There are no real answers here from anybody who demonstrates extensive experience with Access, so I'll give my answer:
1 Is VBA even designed for bigger
Define "bigger projects." In general, I'd say no, but I'm thinking in terms of Enterprise-wide apps. But the question here is not whether VBA can be used, but whether Access is a front end appropriate for apps of this extent. The biggest drawback with Access (aside form deployment issues) is managing the project because source control is not as easy as with other development platforms.
But you don't really give an idea of how big the app is. Is it used by hundreds of people? Or does it just have hundreds of sub-components? That is, is it big in terms of complexity or big in terms of number of users?
I think, that its more
likely for macros and simply functions
which extends Access funcionability.
As I said, you're asking the wrong question. The issue is whether Access is an appropriate front end. If it is, then VBA is the language you have to write it in.
As to "macros and simple functions" there's a terminological problem in that Word and Excel "macros" are generated in VBA, which makes many people think that VBA is a simple language. VBA is, in fact a SUPERSET of VB6 (not a subset) -- VBA has MORE functionality built in than VB6 itself. With Access, most of that functionality is specific to interacting with databases, and because of that is very useful (compare an Access bound form to a VB form, for instance).
In general, though, the Access philosophy is one in which you begin with building objects interactively, point-and-click, and then add code only when the default behaviors are not sufficient. VBA allows a great deal of flexibility in that it can interact with any tools that have a COM interface. It's basically unlimited in what it can do (though certainly there is a limit to what is practical).
2 Will be better to convert the application to .NET winforms/wpf
"Better" for what purposes? If you have a working application, you really have to consider the Spolsky/Netscape effect (cited above). Certainly you might get better code management, but at the cost of having to maintain a lot more of it. On the other hand, if you have inhouse expertise on that development platform and none with VBA, then there's going to be a bias towards migrating to the development platform that's more suited to your particular developers.
But it's not really an issue of "better," which can't really be determined without knowing all the issues and personnel involved.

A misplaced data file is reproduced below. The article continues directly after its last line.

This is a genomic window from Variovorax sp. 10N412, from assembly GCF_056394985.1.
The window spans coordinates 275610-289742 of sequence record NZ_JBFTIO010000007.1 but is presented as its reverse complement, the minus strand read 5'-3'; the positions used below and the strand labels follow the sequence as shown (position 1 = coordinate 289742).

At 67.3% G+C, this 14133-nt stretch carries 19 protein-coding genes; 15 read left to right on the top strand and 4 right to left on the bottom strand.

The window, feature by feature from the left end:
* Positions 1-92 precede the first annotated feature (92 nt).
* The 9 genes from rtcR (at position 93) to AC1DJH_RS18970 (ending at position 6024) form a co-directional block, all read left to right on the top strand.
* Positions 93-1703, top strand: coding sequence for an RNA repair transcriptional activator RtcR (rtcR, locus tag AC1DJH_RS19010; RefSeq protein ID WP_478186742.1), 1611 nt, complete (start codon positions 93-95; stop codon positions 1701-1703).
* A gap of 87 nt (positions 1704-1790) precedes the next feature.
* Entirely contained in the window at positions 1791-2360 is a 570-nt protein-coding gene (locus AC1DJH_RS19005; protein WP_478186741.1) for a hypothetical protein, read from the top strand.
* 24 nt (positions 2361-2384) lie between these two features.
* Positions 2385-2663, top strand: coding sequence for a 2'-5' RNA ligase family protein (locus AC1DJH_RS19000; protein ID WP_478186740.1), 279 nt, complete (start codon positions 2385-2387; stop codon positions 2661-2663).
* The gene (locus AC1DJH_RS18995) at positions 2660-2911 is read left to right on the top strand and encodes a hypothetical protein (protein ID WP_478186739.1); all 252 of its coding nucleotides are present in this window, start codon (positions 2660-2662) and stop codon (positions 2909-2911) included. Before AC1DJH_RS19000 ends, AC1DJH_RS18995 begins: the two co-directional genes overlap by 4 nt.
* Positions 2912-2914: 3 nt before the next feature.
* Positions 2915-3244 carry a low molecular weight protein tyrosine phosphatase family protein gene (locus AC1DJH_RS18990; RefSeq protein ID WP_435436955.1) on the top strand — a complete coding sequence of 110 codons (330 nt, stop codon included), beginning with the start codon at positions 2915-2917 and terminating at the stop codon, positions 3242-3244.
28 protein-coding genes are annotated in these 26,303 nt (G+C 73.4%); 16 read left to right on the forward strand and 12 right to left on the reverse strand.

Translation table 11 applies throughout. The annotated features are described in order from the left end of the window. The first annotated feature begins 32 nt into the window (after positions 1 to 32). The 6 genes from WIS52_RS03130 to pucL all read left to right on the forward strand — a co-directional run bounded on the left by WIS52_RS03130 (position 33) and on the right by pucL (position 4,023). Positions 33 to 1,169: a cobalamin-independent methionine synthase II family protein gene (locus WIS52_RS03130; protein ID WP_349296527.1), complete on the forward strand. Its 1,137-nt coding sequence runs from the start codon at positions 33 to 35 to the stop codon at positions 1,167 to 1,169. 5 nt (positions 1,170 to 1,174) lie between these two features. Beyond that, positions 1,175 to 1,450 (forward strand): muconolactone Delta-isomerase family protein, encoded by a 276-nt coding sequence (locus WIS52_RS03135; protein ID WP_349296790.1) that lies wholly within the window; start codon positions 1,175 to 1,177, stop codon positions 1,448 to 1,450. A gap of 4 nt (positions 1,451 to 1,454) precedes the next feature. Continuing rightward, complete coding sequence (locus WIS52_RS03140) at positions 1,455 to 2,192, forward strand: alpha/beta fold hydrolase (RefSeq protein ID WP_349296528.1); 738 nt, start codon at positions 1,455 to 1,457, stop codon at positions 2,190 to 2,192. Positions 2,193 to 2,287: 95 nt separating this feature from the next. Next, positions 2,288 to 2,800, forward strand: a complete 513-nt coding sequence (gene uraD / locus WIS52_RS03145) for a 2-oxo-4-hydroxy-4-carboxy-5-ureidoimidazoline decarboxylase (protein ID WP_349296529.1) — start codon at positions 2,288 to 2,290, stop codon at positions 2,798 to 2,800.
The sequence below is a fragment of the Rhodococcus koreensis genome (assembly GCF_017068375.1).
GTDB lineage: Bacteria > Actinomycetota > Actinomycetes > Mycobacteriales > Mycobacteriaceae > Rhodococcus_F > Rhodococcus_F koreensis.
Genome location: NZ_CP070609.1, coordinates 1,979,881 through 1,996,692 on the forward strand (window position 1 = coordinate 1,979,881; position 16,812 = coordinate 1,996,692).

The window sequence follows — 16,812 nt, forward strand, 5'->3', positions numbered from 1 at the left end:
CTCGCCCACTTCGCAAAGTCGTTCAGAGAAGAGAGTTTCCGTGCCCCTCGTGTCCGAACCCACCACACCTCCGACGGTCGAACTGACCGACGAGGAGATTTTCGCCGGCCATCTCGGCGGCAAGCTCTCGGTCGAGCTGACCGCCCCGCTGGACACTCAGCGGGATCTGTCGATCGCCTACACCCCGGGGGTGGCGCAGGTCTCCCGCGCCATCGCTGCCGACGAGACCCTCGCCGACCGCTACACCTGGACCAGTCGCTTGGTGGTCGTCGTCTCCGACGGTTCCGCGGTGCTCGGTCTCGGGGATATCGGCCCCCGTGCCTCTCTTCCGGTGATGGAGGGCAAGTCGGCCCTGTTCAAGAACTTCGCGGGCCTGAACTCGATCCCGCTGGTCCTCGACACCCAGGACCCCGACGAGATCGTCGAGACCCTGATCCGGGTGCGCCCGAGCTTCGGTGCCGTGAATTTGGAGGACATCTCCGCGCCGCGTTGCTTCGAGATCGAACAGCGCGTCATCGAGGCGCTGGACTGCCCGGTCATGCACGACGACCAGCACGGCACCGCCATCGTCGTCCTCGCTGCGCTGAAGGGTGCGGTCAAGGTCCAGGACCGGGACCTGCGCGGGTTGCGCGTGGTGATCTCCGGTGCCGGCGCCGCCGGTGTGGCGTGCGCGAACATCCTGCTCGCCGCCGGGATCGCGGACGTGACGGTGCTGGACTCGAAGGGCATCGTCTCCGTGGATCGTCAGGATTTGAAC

3 Can work more developers on VBA project?
With Visual SourceSafe you can have multiple developers working on the project. Or, you could automate your build using Application.SaveAsText/.LoadFromText and use the CVS of your choice.
But in general, I'd say that Access is much better suited to a single-developer model.
4 What are the worst disadvantages of VBA code running in hosting program
against stand-alone application?
I have no idea of what this question means. Many people have the crazy idea that the workset for an Access front end is bigger than the workset for a VB6 app doing the same thing, but it's actually not true. I would expect .NET is about the same (if not an even bigger workset, since things always get bigger and bigger as "progress" marches forward).
The biggest disadvantage of Access, in my opionion, is the problem of deployment, where any users who need multiple versions of Access can have lots of problems. The SageKey install scripts are designed to fix that, but they are kind of ad hoc -- they fix problems when they come up, so if you have a deployment environment with problems they haven't yet encountered and handled, you're out of luck. But they do cover most such circumstnaces.
5 Is possible to run unit tests or any similar technology?
I don't believe so, but then, as an Access developer, I probably don't have any really good idea what unit testing really is. Most of an Access application's code is user interface not algorithmic programming, so it's NOT going to be easily testable, I'd think. Whether this is an issue or not depends on the nature of the project and the type of testing that is believed to be necessary.
For an accounting app, you really do require a high level of reliability, and as I said in a comment elsewhere, if somebody interviewed me for a potential project to build an accounting app, I'd recommend they not build it from scratch, regardless of the chosen platform.